According to Burgess in his threat assessment statement this week, “I am concerned that there are senior people in this country who appear to believe that espionage and foreign interference is no big deal. It’s something [they think] that can be tolerated, or ignored or somehow safely managed.

“Individuals in business, academia and the bureaucracy have told me ASIO should ease its operational responses to avoid upsetting foreign regimes. Of course they are entitled to their views, but the reasons they offer for them are flimsy, such as ‘all countries spy on each other,’ ‘we were going to make the information public anyway,’ ‘It’s no different to [sic] lobbying or networking, ‘, ‘the foreign government might make things difficult for us,’ and so on.

“In my opinion anyone saying these things should reflect on their commitment to Australia’s democracy, sovereignty and values – because espionage and foreign interference is [sic] deliberately calculated to undermine Australia’s democracy, sovereignty and values.”
In her Conversation essay, Ms Kendall is rather more prepared than I would be to take Burgess at his word about the grave dangers confronting us. If there are no prosecutions, even with gaps in ASIO powers, it must be because going the prosecution route is “challenging in practice’’.

It might be, for example, that it can be difficult to identify who the spy actually is, particularly if the espionage is occurring online. Prosecution could be difficult because a cyber-spy is spying from the security of their home country. Or it might be difficult to get all of the evidence necessary to prove espionage, or political interference, beyond a reasonable doubt. Perhaps, for example, when data is located on foreign servers. Another possibility is that prosecution could require disclosure of the specific information the spy was trying to obtain, or that proving an intention to prejudice national security might involve disclosing ASIO surveillance or methods. “Disclosing information like this in court – a public forum – could have serious consequences for our national security,” she opines, without referring to the extraordinary, and largely successful ways in which intelligence agencies have made a farce of open justice, due process, the right to see and cross-examine evidence or to have counsel of one’s choice.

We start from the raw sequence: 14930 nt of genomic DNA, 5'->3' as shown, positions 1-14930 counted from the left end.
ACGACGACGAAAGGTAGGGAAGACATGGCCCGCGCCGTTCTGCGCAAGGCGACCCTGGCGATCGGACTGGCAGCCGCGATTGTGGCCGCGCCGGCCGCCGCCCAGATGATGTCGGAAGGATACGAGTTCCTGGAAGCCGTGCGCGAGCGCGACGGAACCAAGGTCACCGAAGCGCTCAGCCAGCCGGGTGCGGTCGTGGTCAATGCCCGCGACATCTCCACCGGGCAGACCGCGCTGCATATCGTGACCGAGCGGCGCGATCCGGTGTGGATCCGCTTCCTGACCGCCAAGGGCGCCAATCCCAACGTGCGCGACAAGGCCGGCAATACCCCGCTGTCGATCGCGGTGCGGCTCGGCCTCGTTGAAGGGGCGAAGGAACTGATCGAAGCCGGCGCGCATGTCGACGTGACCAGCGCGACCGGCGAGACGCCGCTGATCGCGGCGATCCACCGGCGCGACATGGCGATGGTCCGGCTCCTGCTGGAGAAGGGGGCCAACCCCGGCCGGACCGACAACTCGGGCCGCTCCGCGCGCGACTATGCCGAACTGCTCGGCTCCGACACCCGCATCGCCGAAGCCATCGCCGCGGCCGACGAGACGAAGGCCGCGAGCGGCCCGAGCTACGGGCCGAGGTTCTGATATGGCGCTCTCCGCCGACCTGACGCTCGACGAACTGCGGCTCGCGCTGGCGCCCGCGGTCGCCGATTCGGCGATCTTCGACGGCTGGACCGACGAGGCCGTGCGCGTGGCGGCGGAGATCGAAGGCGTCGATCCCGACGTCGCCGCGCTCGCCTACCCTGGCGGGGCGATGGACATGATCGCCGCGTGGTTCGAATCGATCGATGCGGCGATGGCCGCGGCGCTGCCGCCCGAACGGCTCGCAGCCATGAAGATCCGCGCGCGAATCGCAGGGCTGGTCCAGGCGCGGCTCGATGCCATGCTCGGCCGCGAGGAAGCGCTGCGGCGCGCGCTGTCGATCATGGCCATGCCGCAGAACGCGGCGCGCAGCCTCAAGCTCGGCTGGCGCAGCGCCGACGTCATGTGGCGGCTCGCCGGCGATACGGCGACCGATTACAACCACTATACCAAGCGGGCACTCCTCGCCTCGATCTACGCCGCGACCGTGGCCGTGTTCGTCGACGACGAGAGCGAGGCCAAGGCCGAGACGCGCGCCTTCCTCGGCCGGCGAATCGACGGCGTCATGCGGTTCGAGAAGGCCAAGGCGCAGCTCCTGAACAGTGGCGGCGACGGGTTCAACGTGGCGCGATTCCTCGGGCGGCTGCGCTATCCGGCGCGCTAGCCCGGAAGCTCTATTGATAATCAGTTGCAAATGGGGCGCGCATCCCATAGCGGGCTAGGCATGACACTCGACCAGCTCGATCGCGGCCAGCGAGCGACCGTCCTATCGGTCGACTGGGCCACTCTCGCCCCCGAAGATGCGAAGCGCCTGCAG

“Ultimately,“ she concludes sadly “it is not possible to say why suspected espionage cases are not pursued. Diplomatic considerations may play a role in such cases, as well as information about how espionage offences operate in practice. Because of these limitations, extra measures are necessary to combat the growing menace of espionage. Not only does this include adequate cyber-security measures, it requires every Australian to be aware of what the threat can look like and ensure that they do not hand over information sought by foreign actors.”

This may be the sort of post hoc ergo non propter hoc argument that prevails in a submission from ASIO or Home Affairs. It is equivalent to saying, “the fact that we are not catching many spies is proof that we need more money and more powers to do so, because we are sure they are out there. Our lack of any evidence for this conclusion is proof the enemy is very cunning and smart, so we should ratchet up the vigilance, the witch-hunts and the loose accusations.’’